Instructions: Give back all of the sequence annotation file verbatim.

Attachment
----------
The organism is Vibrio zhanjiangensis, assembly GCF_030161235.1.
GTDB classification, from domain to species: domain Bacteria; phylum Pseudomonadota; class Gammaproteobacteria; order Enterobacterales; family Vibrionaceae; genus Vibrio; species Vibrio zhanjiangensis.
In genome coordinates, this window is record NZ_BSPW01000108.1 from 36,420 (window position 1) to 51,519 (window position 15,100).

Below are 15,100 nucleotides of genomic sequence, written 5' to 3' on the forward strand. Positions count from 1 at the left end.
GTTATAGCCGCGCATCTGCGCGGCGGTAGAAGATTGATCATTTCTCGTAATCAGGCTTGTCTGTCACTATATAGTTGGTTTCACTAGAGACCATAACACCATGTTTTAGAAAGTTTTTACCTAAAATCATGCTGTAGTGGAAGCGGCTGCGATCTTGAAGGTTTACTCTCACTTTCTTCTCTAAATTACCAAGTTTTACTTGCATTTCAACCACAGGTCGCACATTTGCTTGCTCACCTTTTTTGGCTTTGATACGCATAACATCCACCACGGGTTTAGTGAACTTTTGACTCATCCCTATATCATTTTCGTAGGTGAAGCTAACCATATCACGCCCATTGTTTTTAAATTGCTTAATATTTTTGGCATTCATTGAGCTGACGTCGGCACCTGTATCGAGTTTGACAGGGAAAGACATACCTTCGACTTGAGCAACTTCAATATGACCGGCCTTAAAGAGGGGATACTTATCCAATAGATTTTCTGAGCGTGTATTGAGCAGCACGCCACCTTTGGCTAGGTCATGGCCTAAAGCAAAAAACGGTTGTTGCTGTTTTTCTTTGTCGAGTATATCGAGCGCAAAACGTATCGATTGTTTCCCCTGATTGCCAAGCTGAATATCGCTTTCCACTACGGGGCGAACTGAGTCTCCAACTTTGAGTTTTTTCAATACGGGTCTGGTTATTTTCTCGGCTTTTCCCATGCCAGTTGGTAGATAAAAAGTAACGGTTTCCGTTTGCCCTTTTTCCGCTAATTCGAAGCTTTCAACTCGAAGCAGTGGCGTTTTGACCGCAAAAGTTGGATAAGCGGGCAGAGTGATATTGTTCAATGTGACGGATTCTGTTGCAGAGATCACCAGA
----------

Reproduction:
The organism is Vibrio zhanjiangensis, assembly GCF_030161235.1.
GTDB classification, from domain to species: domain Bacteria; phylum Pseudomonadota; class Gammaproteobacteria; order Enterobacterales; family Vibrionaceae; genus Vibrio; species Vibrio zhanjiangensis.
In genome coordinates, this window is record NZ_BSPW01000108.1 from 36,420 (window position 1) to 51,519 (window position 15,100).

Below are 15,100 nucleotides of genomic sequence, written 5' to 3' on the forward strand. Positions count from 1 at the left end.
GTTATAGCCGCGCATCTGCGCGGCGGTAGAAGATTGATCATTTCTCGTAATCAGGCTTGTCTGTCACTATATAGTTGGTTTCACTAGAGACCATAACACCATGTTTTAGAAAGTTTTTACCTAAAATCATGCTGTAGTGGAAGCGGCTGCGATCTTGAAGGTTTACTCTCACTTTCTTCTCTAAATTACCAAGTTTTACTTGCATTTCAACCACAGGTCGCACATTTGCTTGCTCACCTTTTTTGGCTTTGATACGCATAACATCCACCACGGGTTTAGTGAACTTTTGACTCATCCCTATATCATTTTCGTAGGTGAAGCTAACCATATCACGCCCATTGTTTTTAAATTGCTTAATATTTTTGGCATTCATTGAGCTGACGTCGGCACCTGTATCGAGTTTGACAGGGAAAGACATACCTTCGACTTGAGCAACTTCAATATGACCGGCCTTAAAGAGGGGATACTTATCCAATAGATTTTCTGAGCGTGTATTGAGCAGCACGCCACCTTTGGCTAGGTCATGGCCTAAAGCAAAAAACGGTTGTTGCTGTTTTTCTTTGTCGAGTATATCGAGCGCAAAACGTATCGATTGTTTCCCCTGATTGCCAAGCTGAATATCGCTTTCCACTACGGGGCGAACTGAGTCTCCAACTTTGAGTTTTTTCAATACGGGTCTGGTTATTTTCTCGGCTTTTCCCATGCCAGTTGGTAGATAAAAAGTAACGGTTTCCGTTTGCCCTTTTTCCGCTAATTCGAAGCTTTCAACTCGAAGCAGTGGCGTTTTGACCGCAAAAGTTGGATAAGCGGGCAGAGTGATATTGTTCAATGTGACGGATTCTGTTGCAGAGATCACCAGA